Our definition of “Maintenance” is “Ensuring that physical assets continue to do what they are designed to do in their present operating context”. For manufacturing plant and mobile equipment maintenance servicing and inspection activities are a frequent occurrence. However, for other assets, loosely called “infrastructure” maintenance is far less frequent and is sometimes completely ignored.
Infrastructure includes structures, underground services, tanks, piping, electrical distribution and so on. Because deterioration is usually very slow, it is often tempting to delay infrastructure inspections and maintenance. The cost of infrastructure replacement and upgrading is usually very high, but on the other hand a failure can have disastrous effects.
Your maintenance plans and budgets should include all assets, including infrastructure.
A good practice is to make a detailed, recorded visual inspection of visible infrastructure assets on a regular basis, typically every two years. Where these observations uncover areas of concern, such as evidence of concrete reinforcing steel corrosion, they should be followed up with an engineering evaluation. Of course, inspections of hidden infrastructure, such as underground services, should not be ignored but these usually need to be integrated into plant shutdown plans, often in conjunction with other planned repairs.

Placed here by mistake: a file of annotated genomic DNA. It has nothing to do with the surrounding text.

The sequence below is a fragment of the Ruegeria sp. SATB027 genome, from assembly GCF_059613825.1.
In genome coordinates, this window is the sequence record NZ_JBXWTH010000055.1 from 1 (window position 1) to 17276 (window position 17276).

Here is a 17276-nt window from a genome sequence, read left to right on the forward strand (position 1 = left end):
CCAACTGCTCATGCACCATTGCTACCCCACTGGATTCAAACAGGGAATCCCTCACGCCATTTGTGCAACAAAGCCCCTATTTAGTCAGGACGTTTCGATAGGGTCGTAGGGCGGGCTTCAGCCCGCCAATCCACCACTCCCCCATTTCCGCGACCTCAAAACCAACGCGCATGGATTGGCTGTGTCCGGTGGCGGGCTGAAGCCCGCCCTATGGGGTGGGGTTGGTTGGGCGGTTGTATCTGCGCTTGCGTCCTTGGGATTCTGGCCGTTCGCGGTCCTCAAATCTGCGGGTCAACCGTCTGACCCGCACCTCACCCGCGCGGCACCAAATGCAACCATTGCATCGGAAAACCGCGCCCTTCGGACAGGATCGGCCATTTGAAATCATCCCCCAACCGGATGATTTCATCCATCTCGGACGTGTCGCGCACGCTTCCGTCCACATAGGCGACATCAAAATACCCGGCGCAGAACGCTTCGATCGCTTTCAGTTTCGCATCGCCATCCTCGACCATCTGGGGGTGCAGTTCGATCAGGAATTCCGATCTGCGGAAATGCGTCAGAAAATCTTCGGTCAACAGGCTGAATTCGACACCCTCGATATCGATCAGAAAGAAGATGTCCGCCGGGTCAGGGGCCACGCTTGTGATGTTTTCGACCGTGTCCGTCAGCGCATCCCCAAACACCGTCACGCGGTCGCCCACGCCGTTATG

A visual infrastructure survey does not take a lot of time and effort. It consists of a planned walk-through of all plant floors, basements and roofs, taking particular attention to look in places that are usually ignored. All that’s needed is a very bright spotlight (at least 1 million cp), a camera and a voice recorder (much easier for taking field notes than a notebook or keyboard). We call these surveys “Level of Preservation” audits.
A simple rating scale can be used to record the condition of assets, e.g.
1 – As new
2 – Good condition, no work needed
3 – Minor work will return to as-new condition
4 – Significant servicing/repair required, including painting
5 – Minor renovation or rebuild required (less than 20% of replacement cost)
6 – Major renovation or rebuild required (more than 20% of replacement cost)
7 – Will threaten health or safety, quality, production, environmental compliance or customer relations within 2 years
8 – Immediate threat to health or safety, quality, production, environmental compliance or customer relations
A typical summary report for a large pulp mill is shown below.
Some examples of infrastructure problems found during formal visual inspections are shown below. These all had the potential for major failures in the short term.
- This photo is of a connection on the bottom chord of a large elevated conveyor gallery. The steel had been covered in wet wood waste for many years, and on examination it was found that very little of the original steel remained underneath the heavy rust.
- This shows severely corroded pins supporting heavy cement siding panels high up on a large boiler house and above a busy walkway.
- This shows corroded concrete supporting a heavily-loaded upper floor. This corrosion was hidden from view by layers of pipe racks and cable trays and was always in the dark. Without a conscious effort to look for it, it could have been missed until a failure occurred.
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Don Armstrong, President
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